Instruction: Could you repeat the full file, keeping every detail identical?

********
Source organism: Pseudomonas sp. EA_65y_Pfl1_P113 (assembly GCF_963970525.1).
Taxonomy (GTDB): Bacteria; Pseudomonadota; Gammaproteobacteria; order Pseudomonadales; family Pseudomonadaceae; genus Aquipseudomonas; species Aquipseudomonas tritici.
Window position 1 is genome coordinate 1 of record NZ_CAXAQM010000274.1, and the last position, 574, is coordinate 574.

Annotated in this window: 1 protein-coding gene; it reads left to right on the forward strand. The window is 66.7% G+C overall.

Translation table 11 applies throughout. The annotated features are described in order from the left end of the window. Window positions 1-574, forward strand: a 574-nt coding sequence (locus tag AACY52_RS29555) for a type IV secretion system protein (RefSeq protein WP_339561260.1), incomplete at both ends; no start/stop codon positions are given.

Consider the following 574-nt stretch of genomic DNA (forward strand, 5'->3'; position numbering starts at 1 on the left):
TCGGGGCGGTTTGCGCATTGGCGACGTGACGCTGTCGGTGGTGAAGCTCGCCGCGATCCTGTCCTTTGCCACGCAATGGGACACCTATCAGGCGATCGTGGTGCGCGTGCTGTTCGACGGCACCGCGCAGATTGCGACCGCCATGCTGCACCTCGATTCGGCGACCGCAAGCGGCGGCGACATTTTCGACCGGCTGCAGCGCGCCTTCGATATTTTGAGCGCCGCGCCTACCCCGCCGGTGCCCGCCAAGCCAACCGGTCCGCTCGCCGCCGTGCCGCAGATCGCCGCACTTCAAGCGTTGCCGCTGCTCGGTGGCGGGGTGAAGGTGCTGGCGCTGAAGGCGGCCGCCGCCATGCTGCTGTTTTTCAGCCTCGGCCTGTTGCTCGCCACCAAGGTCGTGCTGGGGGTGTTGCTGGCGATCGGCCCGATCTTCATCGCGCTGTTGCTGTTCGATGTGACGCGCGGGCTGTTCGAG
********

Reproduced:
Source organism: Pseudomonas sp. EA_65y_Pfl1_P113 (assembly GCF_963970525.1).
Taxonomy (GTDB): Bacteria; Pseudomonadota; Gammaproteobacteria; order Pseudomonadales; family Pseudomonadaceae; genus Aquipseudomonas; species Aquipseudomonas tritici.
Window position 1 is genome coordinate 1 of record NZ_CAXAQM010000274.1, and the last position, 574, is coordinate 574.

Annotated in this window: 1 protein-coding gene; it reads left to right on the forward strand. The window is 66.7% G+C overall.

Translation table 11 applies throughout. The annotated features are described in order from the left end of the window. Window positions 1-574, forward strand: a 574-nt coding sequence (locus tag AACY52_RS29555) for a type IV secretion system protein (RefSeq protein WP_339561260.1), incomplete at both ends; no start/stop codon positions are given.

Consider the following 574-nt stretch of genomic DNA (forward strand, 5'->3'; position numbering starts at 1 on the left):
TCGGGGCGGTTTGCGCATTGGCGACGTGACGCTGTCGGTGGTGAAGCTCGCCGCGATCCTGTCCTTTGCCACGCAATGGGACACCTATCAGGCGATCGTGGTGCGCGTGCTGTTCGACGGCACCGCGCAGATTGCGACCGCCATGCTGCACCTCGATTCGGCGACCGCAAGCGGCGGCGACATTTTCGACCGGCTGCAGCGCGCCTTCGATATTTTGAGCGCCGCGCCTACCCCGCCGGTGCCCGCCAAGCCAACCGGTCCGCTCGCCGCCGTGCCGCAGATCGCCGCACTTCAAGCGTTGCCGCTGCTCGGTGGCGGGGTGAAGGTGCTGGCGCTGAAGGCGGCCGCCGCCATGCTGCTGTTTTTCAGCCTCGGCCTGTTGCTCGCCACCAAGGTCGTGCTGGGGGTGTTGCTGGCGATCGGCCCGATCTTCATCGCGCTGTTGCTGTTCGATGTGACGCGCGGGCTGTTCGAG